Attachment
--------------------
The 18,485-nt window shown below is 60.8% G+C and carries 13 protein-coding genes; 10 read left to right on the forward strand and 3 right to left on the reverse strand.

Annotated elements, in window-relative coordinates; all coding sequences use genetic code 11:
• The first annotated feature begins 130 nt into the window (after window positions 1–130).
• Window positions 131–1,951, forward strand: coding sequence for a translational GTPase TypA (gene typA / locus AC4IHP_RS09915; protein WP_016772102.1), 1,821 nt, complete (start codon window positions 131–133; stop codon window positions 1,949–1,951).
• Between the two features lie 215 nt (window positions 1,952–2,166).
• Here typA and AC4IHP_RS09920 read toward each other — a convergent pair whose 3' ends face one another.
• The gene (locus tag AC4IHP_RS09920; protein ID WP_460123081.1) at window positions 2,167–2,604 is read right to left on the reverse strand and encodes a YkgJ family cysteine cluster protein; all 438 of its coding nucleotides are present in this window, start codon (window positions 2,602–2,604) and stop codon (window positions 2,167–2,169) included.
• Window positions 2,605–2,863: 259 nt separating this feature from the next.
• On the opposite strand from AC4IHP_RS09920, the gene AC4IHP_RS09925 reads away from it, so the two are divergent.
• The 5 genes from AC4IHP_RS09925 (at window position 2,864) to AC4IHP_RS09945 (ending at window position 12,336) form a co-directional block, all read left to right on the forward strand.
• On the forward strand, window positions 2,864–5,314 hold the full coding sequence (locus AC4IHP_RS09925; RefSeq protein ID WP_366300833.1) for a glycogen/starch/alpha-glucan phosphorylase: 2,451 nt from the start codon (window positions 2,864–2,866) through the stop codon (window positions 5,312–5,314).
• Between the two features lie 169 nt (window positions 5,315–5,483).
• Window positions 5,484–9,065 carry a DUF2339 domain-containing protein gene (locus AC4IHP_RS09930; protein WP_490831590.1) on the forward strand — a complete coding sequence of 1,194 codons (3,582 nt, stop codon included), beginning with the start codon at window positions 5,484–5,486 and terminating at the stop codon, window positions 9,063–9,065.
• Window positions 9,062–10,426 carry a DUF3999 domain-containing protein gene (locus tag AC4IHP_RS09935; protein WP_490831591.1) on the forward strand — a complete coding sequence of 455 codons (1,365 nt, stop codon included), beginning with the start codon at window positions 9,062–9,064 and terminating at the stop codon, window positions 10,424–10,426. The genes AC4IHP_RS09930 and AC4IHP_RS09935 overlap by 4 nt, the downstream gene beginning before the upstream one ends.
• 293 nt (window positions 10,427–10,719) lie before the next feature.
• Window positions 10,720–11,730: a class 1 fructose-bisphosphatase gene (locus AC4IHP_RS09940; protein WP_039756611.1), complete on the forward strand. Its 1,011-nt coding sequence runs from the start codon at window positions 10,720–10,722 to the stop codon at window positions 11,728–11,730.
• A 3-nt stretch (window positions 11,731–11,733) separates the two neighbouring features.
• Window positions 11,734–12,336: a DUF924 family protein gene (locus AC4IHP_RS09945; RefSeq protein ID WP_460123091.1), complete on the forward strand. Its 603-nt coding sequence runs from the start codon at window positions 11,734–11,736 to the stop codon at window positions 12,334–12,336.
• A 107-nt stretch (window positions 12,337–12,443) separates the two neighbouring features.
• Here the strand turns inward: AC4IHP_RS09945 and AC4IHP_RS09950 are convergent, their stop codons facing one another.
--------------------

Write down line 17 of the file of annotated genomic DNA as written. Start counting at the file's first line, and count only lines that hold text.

• A 3-nt stretch (window positions 11,731–11,733) separates the two neighbouring features.